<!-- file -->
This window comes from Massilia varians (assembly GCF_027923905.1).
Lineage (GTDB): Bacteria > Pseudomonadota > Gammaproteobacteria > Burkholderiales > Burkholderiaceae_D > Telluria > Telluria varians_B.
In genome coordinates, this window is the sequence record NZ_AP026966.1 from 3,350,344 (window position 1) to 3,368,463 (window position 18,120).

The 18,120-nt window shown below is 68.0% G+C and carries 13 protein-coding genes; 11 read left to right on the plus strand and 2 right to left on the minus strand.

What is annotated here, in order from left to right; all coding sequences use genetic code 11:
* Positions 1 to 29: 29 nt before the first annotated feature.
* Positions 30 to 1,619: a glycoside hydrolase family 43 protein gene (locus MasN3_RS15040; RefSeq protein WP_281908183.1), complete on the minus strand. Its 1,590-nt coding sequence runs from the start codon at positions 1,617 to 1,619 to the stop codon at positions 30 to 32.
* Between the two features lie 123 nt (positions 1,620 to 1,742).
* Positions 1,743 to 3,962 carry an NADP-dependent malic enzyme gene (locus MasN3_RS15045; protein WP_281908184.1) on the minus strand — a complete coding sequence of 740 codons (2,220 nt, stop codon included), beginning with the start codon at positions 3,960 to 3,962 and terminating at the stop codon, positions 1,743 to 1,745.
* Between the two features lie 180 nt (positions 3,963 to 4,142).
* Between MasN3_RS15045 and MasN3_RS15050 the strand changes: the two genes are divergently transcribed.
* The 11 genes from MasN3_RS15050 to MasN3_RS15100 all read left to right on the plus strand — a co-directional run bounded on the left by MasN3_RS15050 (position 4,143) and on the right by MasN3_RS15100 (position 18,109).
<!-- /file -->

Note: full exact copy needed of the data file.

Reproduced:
This window comes from Massilia varians (assembly GCF_027923905.1).
Lineage (GTDB): Bacteria > Pseudomonadota > Gammaproteobacteria > Burkholderiales > Burkholderiaceae_D > Telluria > Telluria varians_B.
In genome coordinates, this window is the sequence record NZ_AP026966.1 from 3,350,344 (window position 1) to 3,368,463 (window position 18,120).

The 18,120-nt window shown below is 68.0% G+C and carries 13 protein-coding genes; 11 read left to right on the plus strand and 2 right to left on the minus strand.

What is annotated here, in order from left to right; all coding sequences use genetic code 11:
* Positions 1 to 29: 29 nt before the first annotated feature.
* Positions 30 to 1,619: a glycoside hydrolase family 43 protein gene (locus MasN3_RS15040; RefSeq protein WP_281908183.1), complete on the minus strand. Its 1,590-nt coding sequence runs from the start codon at positions 1,617 to 1,619 to the stop codon at positions 30 to 32.
* Between the two features lie 123 nt (positions 1,620 to 1,742).
* Positions 1,743 to 3,962 carry an NADP-dependent malic enzyme gene (locus MasN3_RS15045; protein WP_281908184.1) on the minus strand — a complete coding sequence of 740 codons (2,220 nt, stop codon included), beginning with the start codon at positions 3,960 to 3,962 and terminating at the stop codon, positions 1,743 to 1,745.
* Between the two features lie 180 nt (positions 3,963 to 4,142).
* Between MasN3_RS15045 and MasN3_RS15050 the strand changes: the two genes are divergently transcribed.
* The 11 genes from MasN3_RS15050 to MasN3_RS15100 all read left to right on the plus strand — a co-directional run bounded on the left by MasN3_RS15050 (position 4,143) and on the right by MasN3_RS15100 (position 18,109).